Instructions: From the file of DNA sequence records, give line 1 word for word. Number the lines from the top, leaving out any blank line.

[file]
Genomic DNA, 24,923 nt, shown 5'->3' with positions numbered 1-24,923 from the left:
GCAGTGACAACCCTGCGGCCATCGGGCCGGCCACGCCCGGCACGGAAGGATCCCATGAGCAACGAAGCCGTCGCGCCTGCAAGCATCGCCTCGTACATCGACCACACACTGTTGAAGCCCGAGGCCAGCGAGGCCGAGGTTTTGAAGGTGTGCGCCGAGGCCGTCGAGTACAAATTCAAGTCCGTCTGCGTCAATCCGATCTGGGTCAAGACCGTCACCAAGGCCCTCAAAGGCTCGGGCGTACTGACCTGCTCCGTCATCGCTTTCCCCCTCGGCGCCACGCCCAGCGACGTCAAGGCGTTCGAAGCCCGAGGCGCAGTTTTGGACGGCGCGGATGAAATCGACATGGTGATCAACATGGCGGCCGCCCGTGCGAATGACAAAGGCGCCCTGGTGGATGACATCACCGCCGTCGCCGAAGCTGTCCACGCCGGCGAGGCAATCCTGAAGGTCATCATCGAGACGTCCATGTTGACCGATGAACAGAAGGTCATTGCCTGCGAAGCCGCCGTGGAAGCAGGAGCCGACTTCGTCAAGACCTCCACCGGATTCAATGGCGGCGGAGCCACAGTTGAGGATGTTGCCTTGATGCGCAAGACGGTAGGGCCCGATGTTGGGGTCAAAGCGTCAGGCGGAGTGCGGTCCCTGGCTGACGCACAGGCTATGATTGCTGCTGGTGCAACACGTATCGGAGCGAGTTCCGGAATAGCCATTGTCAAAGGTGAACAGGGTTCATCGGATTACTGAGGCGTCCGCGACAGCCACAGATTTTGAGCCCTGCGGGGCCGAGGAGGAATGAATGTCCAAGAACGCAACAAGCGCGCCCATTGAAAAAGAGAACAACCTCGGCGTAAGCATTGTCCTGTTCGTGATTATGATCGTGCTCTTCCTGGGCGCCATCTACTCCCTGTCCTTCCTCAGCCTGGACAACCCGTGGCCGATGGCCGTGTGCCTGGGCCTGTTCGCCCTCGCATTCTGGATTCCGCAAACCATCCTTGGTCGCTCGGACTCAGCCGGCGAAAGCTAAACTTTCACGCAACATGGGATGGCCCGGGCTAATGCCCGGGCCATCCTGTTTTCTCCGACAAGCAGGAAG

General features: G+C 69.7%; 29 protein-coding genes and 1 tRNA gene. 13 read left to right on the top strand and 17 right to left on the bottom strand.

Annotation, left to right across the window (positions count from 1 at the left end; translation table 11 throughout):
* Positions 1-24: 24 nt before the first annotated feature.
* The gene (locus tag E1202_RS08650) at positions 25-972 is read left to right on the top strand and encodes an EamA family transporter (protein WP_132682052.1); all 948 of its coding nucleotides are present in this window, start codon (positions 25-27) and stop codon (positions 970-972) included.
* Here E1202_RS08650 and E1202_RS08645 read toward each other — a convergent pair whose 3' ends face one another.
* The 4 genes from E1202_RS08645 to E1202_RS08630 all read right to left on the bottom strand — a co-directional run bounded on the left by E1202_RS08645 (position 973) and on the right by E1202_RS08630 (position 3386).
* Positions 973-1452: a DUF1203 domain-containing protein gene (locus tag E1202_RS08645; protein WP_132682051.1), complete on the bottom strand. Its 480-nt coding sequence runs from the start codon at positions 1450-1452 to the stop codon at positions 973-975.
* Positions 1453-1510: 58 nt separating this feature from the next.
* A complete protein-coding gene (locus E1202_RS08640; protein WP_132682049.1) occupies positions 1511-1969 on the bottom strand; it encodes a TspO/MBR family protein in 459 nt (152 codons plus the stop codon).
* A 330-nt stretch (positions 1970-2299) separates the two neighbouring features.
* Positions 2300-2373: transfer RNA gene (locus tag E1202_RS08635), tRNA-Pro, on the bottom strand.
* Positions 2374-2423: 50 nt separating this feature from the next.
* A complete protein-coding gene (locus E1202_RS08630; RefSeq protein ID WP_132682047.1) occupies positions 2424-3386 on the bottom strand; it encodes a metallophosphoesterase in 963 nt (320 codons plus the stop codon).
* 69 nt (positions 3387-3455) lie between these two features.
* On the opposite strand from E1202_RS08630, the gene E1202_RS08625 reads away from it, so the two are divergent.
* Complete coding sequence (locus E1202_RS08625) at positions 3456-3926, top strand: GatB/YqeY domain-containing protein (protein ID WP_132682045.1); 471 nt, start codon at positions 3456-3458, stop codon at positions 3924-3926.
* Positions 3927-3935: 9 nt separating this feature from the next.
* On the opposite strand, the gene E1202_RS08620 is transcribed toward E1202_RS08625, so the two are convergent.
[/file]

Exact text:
Genomic DNA, 24,923 nt, shown 5'->3' with positions numbered 1-24,923 from the left: